Who was kissing in the famous VJ Day picture?

We are approaching the 70th anniversary of VJ Day (August 14, 1945), which marked the end of World War II. And perhaps the iconic photograph of that day is the picture of two anonymous strangers kissing in New York City’s Times Square celebrating the end of the war.

This iconic image first appeared on page 27 of the August 27, 1945, issue of Life magazine. The shadow on the façade of the Loew’s Building, at the upper right above the Bond Clothes clock, allows us to determine that Alfred Eisenstaedt took this photograph at 5:51 p.m. (Alfred Eisenstaedt / LIFE © Time Inc. Used with permission) Photo: Medina, Mariah, Texas State University, University News Service

And a question that is still unresolved after 70 years is: Who are they?

The short answer is, Nobody knows for certain. But in a clever bit of geometric and astronomical forensics, physicists at Texas State University (Donald Olson and Russell Doescher) and Iowa State University (Steven D. Kawaler) recently pinpointed the exact time that the photograph was taken: 5:51 pm, or about an hour before President Truman formally announced that the war was over. From the press release:

Overlooked in the right hand background of the photo is the Bond Clothes clock.  The minute hand of this clock is clear, but the oblique angle of view and the clock’s unusually short hour hand makes a definitive reading of the time difficult.  The clock might show a time near 4:50, 5:50, or 6:50 p.m.  A prominent shadow falls across the Loew’s Building just beyond the clock, however, and this shadow could potentially give just as accurate a time reading as the clock.

Every tall building in Manhattan acts as a sundial, its cast shadow moving predictably as the sun traverses the sky. In this case, the Texas State team studied hundreds of photographs and maps from the 1940s to identify the source of the shadow, considering, in turn, the Paramount Building, the Hotel Lincoln and the Times Building. The breakthrough came when a photograph of the Astor Hotel revealed a large sign shaped like an inverted L that advertised the Astor Roof garden.

Calculations showed that only the Astor Roof sign could have cast the shadow, but to be certain, Olson and Doescher built a scale model of the Times Square buildings with a mirror to project the sun’s rays. The location, size and shape of the shadow on the model exactly matched the shadow in Eisenstaedt’s kiss photographs.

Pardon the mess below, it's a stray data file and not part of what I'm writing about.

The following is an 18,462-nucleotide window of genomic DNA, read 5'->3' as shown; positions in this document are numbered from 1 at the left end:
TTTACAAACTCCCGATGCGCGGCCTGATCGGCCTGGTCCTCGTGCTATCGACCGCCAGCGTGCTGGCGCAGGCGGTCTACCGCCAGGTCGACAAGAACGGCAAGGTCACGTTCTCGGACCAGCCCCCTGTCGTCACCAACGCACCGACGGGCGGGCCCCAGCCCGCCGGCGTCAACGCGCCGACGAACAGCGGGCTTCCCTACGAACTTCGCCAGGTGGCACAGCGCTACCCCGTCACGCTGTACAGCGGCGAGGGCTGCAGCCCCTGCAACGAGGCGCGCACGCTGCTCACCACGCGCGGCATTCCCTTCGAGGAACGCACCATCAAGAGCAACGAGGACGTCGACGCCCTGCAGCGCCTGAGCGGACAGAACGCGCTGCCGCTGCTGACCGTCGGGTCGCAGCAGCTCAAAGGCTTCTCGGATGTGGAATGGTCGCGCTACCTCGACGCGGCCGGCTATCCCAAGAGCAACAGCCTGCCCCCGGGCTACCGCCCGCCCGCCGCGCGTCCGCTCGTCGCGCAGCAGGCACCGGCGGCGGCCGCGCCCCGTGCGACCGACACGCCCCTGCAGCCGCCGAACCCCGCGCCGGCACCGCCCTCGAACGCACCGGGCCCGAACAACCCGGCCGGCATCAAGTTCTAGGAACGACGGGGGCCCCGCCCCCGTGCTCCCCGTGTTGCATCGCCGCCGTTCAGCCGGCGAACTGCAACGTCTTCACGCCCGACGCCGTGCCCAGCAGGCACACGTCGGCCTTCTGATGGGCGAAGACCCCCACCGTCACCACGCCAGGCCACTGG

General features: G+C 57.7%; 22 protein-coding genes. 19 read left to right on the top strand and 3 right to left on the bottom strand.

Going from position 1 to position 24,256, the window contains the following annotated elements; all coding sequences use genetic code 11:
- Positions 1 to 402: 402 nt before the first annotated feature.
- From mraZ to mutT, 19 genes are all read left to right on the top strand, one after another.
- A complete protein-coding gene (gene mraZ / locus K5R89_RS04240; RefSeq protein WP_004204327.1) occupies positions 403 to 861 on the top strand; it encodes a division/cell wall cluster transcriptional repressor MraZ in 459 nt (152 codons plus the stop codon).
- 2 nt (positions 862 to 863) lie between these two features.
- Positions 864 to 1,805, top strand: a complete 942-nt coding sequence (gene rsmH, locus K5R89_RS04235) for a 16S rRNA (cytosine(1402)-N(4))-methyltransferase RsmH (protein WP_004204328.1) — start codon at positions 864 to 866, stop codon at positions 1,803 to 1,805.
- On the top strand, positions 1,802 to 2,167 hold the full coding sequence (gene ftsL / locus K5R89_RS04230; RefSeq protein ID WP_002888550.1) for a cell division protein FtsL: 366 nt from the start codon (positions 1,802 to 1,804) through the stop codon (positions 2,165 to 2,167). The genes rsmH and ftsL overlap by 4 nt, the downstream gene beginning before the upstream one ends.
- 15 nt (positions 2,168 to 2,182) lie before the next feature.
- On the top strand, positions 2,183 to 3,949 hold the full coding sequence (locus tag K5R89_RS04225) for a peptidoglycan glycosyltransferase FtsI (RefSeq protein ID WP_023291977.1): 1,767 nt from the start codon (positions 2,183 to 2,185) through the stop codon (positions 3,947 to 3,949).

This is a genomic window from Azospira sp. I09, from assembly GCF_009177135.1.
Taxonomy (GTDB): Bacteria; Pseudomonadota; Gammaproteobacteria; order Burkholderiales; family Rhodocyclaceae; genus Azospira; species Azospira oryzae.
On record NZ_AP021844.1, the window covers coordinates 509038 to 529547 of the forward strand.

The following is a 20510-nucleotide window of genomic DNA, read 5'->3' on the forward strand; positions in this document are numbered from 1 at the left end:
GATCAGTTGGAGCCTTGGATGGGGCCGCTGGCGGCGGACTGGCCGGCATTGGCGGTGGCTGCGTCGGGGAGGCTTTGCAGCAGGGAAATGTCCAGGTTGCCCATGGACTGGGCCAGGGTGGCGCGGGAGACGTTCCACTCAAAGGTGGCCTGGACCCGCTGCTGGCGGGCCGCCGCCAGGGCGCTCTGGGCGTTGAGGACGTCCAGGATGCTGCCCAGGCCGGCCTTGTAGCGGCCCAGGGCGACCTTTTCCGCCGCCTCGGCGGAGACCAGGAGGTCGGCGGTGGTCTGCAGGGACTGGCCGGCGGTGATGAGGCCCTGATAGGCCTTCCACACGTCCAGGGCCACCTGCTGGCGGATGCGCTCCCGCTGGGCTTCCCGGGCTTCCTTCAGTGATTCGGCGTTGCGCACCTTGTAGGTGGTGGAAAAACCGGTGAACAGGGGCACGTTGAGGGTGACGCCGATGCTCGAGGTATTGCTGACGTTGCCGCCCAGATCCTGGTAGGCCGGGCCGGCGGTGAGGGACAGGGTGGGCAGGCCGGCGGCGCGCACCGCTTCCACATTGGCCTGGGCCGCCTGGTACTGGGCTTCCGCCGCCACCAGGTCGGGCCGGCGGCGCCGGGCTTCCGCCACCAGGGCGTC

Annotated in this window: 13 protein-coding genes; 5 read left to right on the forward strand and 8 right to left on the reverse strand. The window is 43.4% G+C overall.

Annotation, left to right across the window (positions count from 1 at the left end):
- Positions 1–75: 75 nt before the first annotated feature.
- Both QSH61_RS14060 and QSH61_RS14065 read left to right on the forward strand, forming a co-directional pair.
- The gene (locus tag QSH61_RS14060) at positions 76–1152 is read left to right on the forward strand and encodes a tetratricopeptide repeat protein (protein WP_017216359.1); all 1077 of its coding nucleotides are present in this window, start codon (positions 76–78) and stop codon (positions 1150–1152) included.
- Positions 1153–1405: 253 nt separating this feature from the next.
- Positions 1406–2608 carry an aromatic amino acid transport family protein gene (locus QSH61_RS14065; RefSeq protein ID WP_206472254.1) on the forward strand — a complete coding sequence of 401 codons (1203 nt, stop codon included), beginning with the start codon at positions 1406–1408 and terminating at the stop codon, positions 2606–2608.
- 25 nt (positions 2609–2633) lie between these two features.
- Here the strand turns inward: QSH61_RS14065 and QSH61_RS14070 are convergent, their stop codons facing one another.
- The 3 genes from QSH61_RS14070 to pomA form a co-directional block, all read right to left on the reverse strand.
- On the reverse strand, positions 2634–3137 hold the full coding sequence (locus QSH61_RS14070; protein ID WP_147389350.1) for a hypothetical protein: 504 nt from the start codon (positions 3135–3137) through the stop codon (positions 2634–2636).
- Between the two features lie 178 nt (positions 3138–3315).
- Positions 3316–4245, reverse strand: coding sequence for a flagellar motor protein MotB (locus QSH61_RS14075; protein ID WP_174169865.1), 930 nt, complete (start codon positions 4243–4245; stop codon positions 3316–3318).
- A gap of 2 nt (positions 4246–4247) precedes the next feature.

So who are the kissers? Again from the press release:

Over the years, dozens of men and women have come forward claiming to be the persons in the photograph. All have different stories, but the one thing they share in common is kissing a stranger in Times Square that fateful day.

“All those people have said they were there and identify themselves in the photograph,” Olson said. “Who’s telling the truth? They all could be telling the truth about kissing someone. They were probably all there, and kisses were common in Times Square on VJ Day.

“I can tell you some things about the picture, and I can rule some people out based on the time of day,” he said. “We can show that some of the accounts are entirely inconsistent with the astronomical evidence”…

“Astronomy alone can’t positively identify the participants, but we can tell you the precise moment of the photograph,” Olson said. “Some of the accounts are inconsistent with the astronomical evidence, and we can rule people out based on the position of the sun. The shadows were the key to unlocking some of the secrets of the iconic VJ Day images–we know when the famous kiss happened, and that gives us some idea of who might or might not have been in the picture.”

From a news report:

“There are probably 50 or 60 sailors who have come forward and say, ‘That’s me! I’m the guy in the photograph.’ Fewer women, maybe five or six women, have said they’re the woman in white. There are articles all over the internet advocating for one [or] the other,” Olson said.

Olson can’t say who is correct, but he can rule out a few.

“What we can do is calculate the precise time, 5:51 p.m., when the photograph was taken. That does appear to rule out some of the widely accepted candidates,” he said.

The full article has been published in the August 2015 issue of Sky and Telescope magazine (sorry, you’ll have to buy a copy in you want to read the article). I also recommend clicking through the photographs in the press release; the captions of the photographs give many details of how the time of 5:51 pm was pinpointed.

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